A fake Fabergé egg and a fellow agent's death lead James Bond to uncover an international jewel-smuggling operation, headed by the mysterious Octopussy, being used to disguise a nuclear attack on N.A.T.O. forces.
After disposing of a familiar looking face, Bond is sent to recover a communication device, known as an ATAC, which went down with a British Spy ship as it sunk. Bond must hurry though, as the Russians are also out for this device. On his travels, he also meets Melina Havelock, whose parents were brutally murdered. Bond also encounters both Aristotle Kristatos and Milos Colombo. Each of them are accusing the other of having links with with the Russian's. Bond must team up with Melina, solve who the true ally is and find the ATAC before it's too late. Written by
A major problem occurred during production which threatened to stop the filmmakers filming. The monks who lived in the monastery on top of the Meteora Mountain placed sheets and plastic on top of the roofs and external infrastructure so as to halt filming. They allegedly did not like the violence associated with James Bond. Reportedly, Roger Moore told them that he had once been a Saint! [See: The Saint (1962)]. A special hearing of the Greek Supreme Court was convened where a panel of judges decreed that the monks only had rights over the interiors of the mountain-top monastery but the exteriors were the domain of the people and the local government. The film crew were eventually able to film at the location which included a gigantic fall by stuntman Rick Sylvester. They did not actually film inside the monastery (known as St. Cyril's in the film) but built a set on top of a neighboring rock for some of the hideout's exteriors. The interiors were filmed back at Pinewood Studios on a set designed by Peter Lamont. See more »
When Melina and Bond are diving in the wreck, how come the console is still lit despite the boat being underwater? See more »
Mr. Bond, Mr. Bond. I'm so glad I caught you. Your office called. They're sending a helicopter to pick you up. Some sort of emergency.
It usually is. Thank you.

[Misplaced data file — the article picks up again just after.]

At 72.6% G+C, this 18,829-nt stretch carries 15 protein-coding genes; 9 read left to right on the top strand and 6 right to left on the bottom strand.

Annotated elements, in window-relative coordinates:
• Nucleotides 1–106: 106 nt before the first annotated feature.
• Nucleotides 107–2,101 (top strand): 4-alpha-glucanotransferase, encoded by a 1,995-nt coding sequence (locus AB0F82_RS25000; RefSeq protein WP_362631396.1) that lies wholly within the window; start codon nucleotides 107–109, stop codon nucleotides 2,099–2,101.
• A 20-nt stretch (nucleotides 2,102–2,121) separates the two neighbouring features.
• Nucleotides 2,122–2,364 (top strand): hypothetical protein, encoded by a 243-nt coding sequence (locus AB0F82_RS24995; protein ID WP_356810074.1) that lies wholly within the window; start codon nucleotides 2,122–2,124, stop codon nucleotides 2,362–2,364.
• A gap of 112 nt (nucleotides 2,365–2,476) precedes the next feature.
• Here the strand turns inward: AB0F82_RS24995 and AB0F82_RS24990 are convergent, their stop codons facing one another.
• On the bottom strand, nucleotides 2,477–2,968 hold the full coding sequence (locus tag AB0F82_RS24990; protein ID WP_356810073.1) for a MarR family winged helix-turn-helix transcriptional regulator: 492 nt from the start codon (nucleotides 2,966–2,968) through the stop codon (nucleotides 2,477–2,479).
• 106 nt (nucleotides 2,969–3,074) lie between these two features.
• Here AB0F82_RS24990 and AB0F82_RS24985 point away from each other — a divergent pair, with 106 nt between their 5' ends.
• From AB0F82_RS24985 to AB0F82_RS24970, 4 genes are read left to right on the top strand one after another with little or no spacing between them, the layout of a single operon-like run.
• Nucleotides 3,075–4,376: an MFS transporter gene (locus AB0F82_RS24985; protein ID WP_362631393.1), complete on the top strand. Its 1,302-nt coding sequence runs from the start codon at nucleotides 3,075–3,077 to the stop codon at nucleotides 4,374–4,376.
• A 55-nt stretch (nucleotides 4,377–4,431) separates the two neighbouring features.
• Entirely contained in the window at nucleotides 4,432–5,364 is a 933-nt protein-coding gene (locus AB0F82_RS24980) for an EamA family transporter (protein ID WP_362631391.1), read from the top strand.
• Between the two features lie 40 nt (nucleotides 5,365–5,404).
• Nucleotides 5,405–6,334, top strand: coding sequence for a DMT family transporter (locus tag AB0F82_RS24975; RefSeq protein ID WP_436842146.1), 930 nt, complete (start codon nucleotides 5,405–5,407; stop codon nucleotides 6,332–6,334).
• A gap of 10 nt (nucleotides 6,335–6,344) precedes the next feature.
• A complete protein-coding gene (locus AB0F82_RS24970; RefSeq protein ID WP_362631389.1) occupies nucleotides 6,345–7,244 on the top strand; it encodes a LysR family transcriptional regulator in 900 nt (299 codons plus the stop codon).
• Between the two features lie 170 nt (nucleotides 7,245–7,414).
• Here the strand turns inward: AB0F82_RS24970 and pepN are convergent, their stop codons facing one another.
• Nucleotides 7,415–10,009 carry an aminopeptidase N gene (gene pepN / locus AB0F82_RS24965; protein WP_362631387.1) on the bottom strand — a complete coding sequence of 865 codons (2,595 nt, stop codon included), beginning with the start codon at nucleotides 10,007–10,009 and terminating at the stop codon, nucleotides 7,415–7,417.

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I've never been a member of the James Bond fandom. Although I've seen "Dr. No", "Goldfinger", "From Russia with Love", "The Man with the Golden Gun" and others into the 1980's and 1990's (I haven't seen them all, though), I always preferred Indiana Jones as an action hero. He bumbles and stumbles through his adventures and doesn't have any neat gadgets to help him escape. Just a matter of personal choice. I've never read an Ian Fleming James Bond novel and I know almost no Bond trivia.
However, I found "For Your Eyes Only" a very entertaining adventure that wisely, after the ridiculous "Moonraker", brought James Bond down to earth.
A Greek fishing trawler strikes a sea mine off the coast of Greece and sinks into the Mediterranean Ocean. British intelligence is thrown into a panic. Why? Because the Greek fishing trawler was actually a British spy ship with a super secret code encryption device on board. Enter 007 (Roger Moore), who must retrieve the device before Soviet KGB employed agents do. Along the way, there will be double dealing, a young American Olympic skater (Lynn-Holly Johnson) with the teenage hots for Bond, an edge of your seat ski chase involving snowmobiles and high powered rifles, exploding burglar proof cars (a great bit of humor here!), tense cliff scaling, and underwater action. All the elements of high Bond adventure is here, it's all fast paced by director John Glen and, believe it or not...believable.
Here is a 007 adventure where we get a more human James Bond who must think his way through situations with almost no gadgetry. It's amusing to watch James fend off the sexual advances and attempted seductions brought on Olympic skater Bibi in a twist of Bond's regular romantic life. And best of all, the plot framework does not involve larger than life villains attempting to dominate the world through various diabolical (and unbelievable) schemes. Here is a 007 mission straight out of the real world Cold War. This story is grounded.
I've read that director John Glen, recognizing the excesses of "Moonraker", decided on this completely down to earth tone. I've also read that "For Your Eyes Only" is the most debated about Bond film among fans of the series. I don't know how much of the above is true, but I do know that "For Your Eyes Only" is a very enjoyable and down to earth adventure film.
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